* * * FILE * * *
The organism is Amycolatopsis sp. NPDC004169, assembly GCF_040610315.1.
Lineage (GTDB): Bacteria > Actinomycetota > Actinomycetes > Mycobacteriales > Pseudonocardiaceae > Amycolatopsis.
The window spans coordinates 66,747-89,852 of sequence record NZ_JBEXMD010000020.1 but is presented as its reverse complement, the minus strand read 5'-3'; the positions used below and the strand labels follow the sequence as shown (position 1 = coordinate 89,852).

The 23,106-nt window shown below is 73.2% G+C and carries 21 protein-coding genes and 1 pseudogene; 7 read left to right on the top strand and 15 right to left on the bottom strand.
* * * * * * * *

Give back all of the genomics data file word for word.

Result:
The organism is Amycolatopsis sp. NPDC004169, assembly GCF_040610315.1.
Lineage (GTDB): Bacteria > Actinomycetota > Actinomycetes > Mycobacteriales > Pseudonocardiaceae > Amycolatopsis.
The window spans coordinates 66,747-89,852 of sequence record NZ_JBEXMD010000020.1 but is presented as its reverse complement, the minus strand read 5'-3'; the positions used below and the strand labels follow the sequence as shown (position 1 = coordinate 89,852).

The 23,106-nt window shown below is 73.2% G+C and carries 21 protein-coding genes and 1 pseudogene; 7 read left to right on the top strand and 15 right to left on the bottom strand.